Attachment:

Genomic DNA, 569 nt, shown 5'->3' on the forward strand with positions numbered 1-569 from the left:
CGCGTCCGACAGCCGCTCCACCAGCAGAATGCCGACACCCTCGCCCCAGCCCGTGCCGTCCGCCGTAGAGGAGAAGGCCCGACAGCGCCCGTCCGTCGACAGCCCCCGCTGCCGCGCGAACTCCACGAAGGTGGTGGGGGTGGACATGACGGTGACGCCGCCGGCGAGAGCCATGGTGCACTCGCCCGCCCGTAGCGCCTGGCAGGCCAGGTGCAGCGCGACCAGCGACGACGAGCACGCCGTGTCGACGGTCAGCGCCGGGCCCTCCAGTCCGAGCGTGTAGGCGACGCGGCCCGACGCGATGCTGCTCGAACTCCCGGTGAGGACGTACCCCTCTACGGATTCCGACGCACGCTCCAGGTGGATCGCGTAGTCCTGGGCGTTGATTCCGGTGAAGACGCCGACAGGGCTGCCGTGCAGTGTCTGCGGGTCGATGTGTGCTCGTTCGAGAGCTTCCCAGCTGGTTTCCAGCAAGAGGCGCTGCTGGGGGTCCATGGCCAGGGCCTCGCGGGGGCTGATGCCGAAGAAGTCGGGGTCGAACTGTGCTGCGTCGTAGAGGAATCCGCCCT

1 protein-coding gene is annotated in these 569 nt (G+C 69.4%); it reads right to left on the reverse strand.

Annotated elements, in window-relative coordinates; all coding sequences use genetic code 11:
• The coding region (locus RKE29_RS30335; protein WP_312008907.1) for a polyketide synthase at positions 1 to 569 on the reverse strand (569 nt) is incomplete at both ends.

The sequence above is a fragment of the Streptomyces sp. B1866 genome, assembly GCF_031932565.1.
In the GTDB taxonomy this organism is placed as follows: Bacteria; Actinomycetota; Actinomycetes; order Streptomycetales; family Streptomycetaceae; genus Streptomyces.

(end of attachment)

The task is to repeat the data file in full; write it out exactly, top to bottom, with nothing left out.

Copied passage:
Genomic DNA, 569 nt, shown 5'->3' on the forward strand with positions numbered 1-569 from the left:
CGCGTCCGACAGCCGCTCCACCAGCAGAATGCCGACACCCTCGCCCCAGCCCGTGCCGTCCGCCGTAGAGGAGAAGGCCCGACAGCGCCCGTCCGTCGACAGCCCCCGCTGCCGCGCGAACTCCACGAAGGTGGTGGGGGTGGACATGACGGTGACGCCGCCGGCGAGAGCCATGGTGCACTCGCCCGCCCGTAGCGCCTGGCAGGCCAGGTGCAGCGCGACCAGCGACGACGAGCACGCCGTGTCGACGGTCAGCGCCGGGCCCTCCAGTCCGAGCGTGTAGGCGACGCGGCCCGACGCGATGCTGCTCGAACTCCCGGTGAGGACGTACCCCTCTACGGATTCCGACGCACGCTCCAGGTGGATCGCGTAGTCCTGGGCGTTGATTCCGGTGAAGACGCCGACAGGGCTGCCGTGCAGTGTCTGCGGGTCGATGTGTGCTCGTTCGAGAGCTTCCCAGCTGGTTTCCAGCAAGAGGCGCTGCTGGGGGTCCATGGCCAGGGCCTCGCGGGGGCTGATGCCGAAGAAGTCGGGGTCGAACTGTGCTGCGTCGTAGAGGAATCCGCCCT

1 protein-coding gene is annotated in these 569 nt (G+C 69.4%); it reads right to left on the reverse strand.

Annotated elements, in window-relative coordinates; all coding sequences use genetic code 11:
• The coding region (locus RKE29_RS30335; protein WP_312008907.1) for a polyketide synthase at positions 1 to 569 on the reverse strand (569 nt) is incomplete at both ends.

The sequence above is a fragment of the Streptomyces sp. B1866 genome, assembly GCF_031932565.1.
In the GTDB taxonomy this organism is placed as follows: Bacteria; Actinomycetota; Actinomycetes; order Streptomycetales; family Streptomycetaceae; genus Streptomyces.